Following a series of critical contract awards and hardware milestones, an update on NASA’s Artemis program is now available, including the latest Phase 1 plans to land the first woman and the next man on the surface of the Moon in 2024.
In the 18 months since NASA accepted a bold challenge to accelerate its exploration plans by more than four years and establish sustainable exploration by the end of the decade, the agency has continued to gain momentum toward sending humans to the Moon again for the first time since the last Apollo mission in 1972.
The document captures Artemis progress to date, identifying the key science, technology and human missions as well as the commercial and international partnerships that will ensure we continue to lead in exploration and achieve our ambitious goal to land astronauts on the Moon.
Technicians with NASA’s Exploration Ground Systems rehearse booster stacking operations inside the Vehicle Assembly Building (VAB) at the agency’s Kennedy Space Center in Florida on Monday, Sept.14, in preparation for the Artemis I launch. The team is using full-scale replicas of booster segments, referred to as pathfinders, for the practice exercise in one of the tallest sections, or high bays, of the VAB built for stacking rockets. As part of the rehearsal, a pathfinder for an aft segment, the very bottom of the stack, was prepared in High Bay 4. Then, a team of crane operators moved the segment into High Bay 3, where it was placed on the mobile launcher. Careful measurements were taken before the team added a center segment to the stack.
The actual Space Launch System (SLS) booster segments will be stacked on the mobile launcher later this year, following completion of Green Run testing of the rocket’s core stage – a series of eight tests taking place at the agency’s Stennis Space Center in Mississippi.
Engineers have completed the fifth of eight Green Run tests on the core stage of NASA’s new Space Launch System (SLS) rocket, continuing progress toward a hot fire test this fall. Operators evaluated the stage’s thrust vector control system on the historic B-2 Test Stand at NASA’s Stennis Space Center near Bay St. Louis, Miss., on Sept. 13. The test provided critical verification of the control system and its related hydraulics as operators moved the stage’s four RS-25 engines as they must move during flight to steer the rocket and maintain a proper trajectory. The stage now is set for two more tests – a simulated countdown demonstration and wet dress rehearsal – directly leading to the hot fire of all four RS-25 engines, as during an actual flight.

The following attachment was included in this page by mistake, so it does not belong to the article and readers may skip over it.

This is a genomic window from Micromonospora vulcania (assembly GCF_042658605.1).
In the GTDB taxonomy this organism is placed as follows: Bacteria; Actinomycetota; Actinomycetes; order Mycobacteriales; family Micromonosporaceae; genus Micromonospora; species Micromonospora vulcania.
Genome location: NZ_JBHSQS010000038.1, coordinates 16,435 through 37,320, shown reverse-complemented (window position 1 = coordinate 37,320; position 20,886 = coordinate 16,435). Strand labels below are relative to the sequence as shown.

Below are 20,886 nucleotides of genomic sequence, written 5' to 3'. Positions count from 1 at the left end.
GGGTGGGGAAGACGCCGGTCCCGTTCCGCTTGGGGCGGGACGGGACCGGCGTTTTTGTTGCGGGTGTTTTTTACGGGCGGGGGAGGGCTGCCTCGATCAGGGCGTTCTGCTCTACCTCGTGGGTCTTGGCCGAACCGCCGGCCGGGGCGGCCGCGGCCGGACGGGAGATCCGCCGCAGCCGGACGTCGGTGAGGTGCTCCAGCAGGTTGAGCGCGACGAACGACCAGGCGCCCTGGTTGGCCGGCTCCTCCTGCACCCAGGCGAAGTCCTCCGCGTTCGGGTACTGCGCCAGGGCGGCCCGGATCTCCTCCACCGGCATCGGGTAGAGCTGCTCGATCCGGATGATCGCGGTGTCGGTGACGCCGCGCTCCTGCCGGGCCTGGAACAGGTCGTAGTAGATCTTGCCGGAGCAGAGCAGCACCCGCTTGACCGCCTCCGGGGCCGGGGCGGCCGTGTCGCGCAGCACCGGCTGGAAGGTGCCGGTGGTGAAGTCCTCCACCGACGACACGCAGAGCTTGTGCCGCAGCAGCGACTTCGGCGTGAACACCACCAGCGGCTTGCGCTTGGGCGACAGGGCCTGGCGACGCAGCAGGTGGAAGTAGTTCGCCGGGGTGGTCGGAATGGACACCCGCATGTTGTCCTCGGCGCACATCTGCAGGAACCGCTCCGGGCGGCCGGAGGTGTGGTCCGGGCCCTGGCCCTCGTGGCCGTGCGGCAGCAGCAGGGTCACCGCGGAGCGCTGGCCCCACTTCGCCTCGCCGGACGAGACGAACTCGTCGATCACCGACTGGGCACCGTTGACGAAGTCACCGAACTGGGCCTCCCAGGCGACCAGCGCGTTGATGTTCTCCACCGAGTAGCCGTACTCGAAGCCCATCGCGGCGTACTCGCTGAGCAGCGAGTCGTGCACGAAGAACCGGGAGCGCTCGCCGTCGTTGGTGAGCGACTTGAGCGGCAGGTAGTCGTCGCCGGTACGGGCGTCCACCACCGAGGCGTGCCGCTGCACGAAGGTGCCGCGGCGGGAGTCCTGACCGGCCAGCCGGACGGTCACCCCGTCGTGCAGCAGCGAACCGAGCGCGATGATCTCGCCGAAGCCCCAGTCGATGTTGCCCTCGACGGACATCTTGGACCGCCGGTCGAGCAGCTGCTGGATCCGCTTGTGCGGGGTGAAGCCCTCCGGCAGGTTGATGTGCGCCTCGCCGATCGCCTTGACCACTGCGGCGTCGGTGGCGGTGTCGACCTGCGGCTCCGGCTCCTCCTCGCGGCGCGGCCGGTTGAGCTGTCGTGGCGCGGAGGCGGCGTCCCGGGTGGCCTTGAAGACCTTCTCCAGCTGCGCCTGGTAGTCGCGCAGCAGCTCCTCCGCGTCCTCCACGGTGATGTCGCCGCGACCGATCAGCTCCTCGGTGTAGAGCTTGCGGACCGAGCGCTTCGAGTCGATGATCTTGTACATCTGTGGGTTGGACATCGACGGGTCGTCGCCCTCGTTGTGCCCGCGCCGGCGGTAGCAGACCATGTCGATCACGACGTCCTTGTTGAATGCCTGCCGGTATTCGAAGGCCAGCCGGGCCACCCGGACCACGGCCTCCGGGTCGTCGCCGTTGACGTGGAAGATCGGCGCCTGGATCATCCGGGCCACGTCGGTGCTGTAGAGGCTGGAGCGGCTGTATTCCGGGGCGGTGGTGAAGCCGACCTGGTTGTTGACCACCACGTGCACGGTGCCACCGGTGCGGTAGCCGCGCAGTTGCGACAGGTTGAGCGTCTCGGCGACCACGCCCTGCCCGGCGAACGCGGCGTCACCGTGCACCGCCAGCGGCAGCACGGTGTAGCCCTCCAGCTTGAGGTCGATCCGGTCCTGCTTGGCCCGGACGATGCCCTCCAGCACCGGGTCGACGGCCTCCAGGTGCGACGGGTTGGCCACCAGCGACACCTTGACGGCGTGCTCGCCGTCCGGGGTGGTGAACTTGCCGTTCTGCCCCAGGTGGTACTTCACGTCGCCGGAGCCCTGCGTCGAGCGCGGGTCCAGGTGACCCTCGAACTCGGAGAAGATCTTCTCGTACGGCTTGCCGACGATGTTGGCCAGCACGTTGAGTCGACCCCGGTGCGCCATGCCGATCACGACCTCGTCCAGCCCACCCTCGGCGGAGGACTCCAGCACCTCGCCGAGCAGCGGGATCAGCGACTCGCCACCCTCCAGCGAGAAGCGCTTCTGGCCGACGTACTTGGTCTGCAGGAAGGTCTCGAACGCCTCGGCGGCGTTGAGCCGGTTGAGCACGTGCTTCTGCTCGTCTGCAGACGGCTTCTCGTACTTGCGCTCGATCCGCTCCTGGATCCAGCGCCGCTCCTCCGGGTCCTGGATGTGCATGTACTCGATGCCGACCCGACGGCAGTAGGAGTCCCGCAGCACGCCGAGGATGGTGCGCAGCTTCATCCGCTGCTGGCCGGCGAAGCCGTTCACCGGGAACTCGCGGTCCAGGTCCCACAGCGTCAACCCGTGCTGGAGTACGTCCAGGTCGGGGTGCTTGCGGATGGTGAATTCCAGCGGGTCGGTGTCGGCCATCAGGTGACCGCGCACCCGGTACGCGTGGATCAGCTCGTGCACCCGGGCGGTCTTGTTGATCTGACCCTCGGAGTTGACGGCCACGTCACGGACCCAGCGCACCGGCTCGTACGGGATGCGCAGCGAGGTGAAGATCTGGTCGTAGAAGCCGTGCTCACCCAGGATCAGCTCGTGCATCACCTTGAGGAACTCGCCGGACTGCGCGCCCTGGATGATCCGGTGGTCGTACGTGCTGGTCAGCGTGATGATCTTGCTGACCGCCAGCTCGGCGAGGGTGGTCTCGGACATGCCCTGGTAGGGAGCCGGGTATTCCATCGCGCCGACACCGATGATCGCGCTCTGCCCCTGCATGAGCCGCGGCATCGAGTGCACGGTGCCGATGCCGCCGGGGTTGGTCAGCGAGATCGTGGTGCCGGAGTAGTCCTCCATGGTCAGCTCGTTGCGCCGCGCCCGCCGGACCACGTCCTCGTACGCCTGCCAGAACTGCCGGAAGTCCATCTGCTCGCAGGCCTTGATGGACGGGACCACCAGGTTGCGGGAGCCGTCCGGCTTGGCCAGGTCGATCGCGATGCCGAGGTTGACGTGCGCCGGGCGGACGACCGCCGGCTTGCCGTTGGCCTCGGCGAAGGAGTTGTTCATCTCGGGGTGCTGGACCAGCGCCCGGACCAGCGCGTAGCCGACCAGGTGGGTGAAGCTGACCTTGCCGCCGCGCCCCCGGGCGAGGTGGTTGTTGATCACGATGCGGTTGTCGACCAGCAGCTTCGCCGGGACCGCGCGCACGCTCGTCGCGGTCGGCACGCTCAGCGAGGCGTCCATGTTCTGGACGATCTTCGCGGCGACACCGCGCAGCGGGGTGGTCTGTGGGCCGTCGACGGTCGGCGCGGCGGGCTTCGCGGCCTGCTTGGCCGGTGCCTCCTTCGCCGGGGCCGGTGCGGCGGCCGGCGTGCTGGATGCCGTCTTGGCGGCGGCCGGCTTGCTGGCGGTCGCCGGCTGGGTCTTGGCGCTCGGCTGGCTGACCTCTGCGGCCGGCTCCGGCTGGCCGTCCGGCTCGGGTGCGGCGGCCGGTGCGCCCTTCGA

In the countdown demonstration, engineers will simulate the launch countdown and procedures to validate the established timeline and sequence of events. In the wet dress rehearsal, engineers will conduct another countdown exercise and actually load, control and drain more than 700,000 gallons of cryogenic propellants to ensure all is set for the final test of the Green Run series. The concluding test will activate all stage systems and fire the four RS-25 engines to generate the same combined 1.6 million pounds of thrust that will help launch the SLS rocket when it flies on the Artemis I mission.
Teams from NASA’s Space Launch System (SLS) and prime contractor Northrop Grumman successfully completed the Flight Support Booster-1 (FSB-1) ground test at Northrop Grumman’s test facility in Promontory, Utah. Watch a replay of the test on NASA Television or NASA’s YouTube channel. Learn more about the test at https://www.nasa.gov/media/flight-support-booster-test.html
Final systems checks for NASA’s Space Launch Systems (SLS) Flight Support Booster-1 (FSB-1) test are complete and the test conductor has given the ground test a “go.” The test fire is scheduled to begin at 1:05 MDT, 3:05 p.m. EDT. Watch the FSB-1 test live on NASA Television or the agency’s website.
NASA’s Space Launch System (SLS) Flight Support Booster-1 (FSB-1) test is in a scheduled hold of the countdown. The hold allows time for remaining personnel to evacuate the test area to their designated locations. The test team will also check motor temperatures and confirm data acquisition systems are ready to record. The test fire is scheduled for 1:05 MDT 3:05 p.m. EDT.
Live coverage of NASA’s Space Launch System (SLS) Flight Support Booster-1 (FSB-1) ground test has begun on NASA Television and the agency’s website. The test fire is scheduled to begin at 3:05 EDT. Systems checks are underway for the full-scale, five-segment solid rocket booster ground test at Northrop Grumman’s test facility on Promontory, Utah. This is the first in a series of tests that are examining motor performance for potential new materials and processes that may be incorporated in the booster after the Artemis III lunar mission.
NASA’s Space Launch System (SLS) will conduct a test of Flight Support Booster-1 (FSB-1) Sept. 2, 2020 at Northrop Grumman’s test facility in Promontory, Utah. Northrop Grumman manufactures the two five-segment solid rocket boosters that will provide more than 75 percent of the vehicle’s thrust for the first two minutes of ascent. Live coverage of the test will begin at 2:45 p.m. EDT on NASA Television and the agency’s website.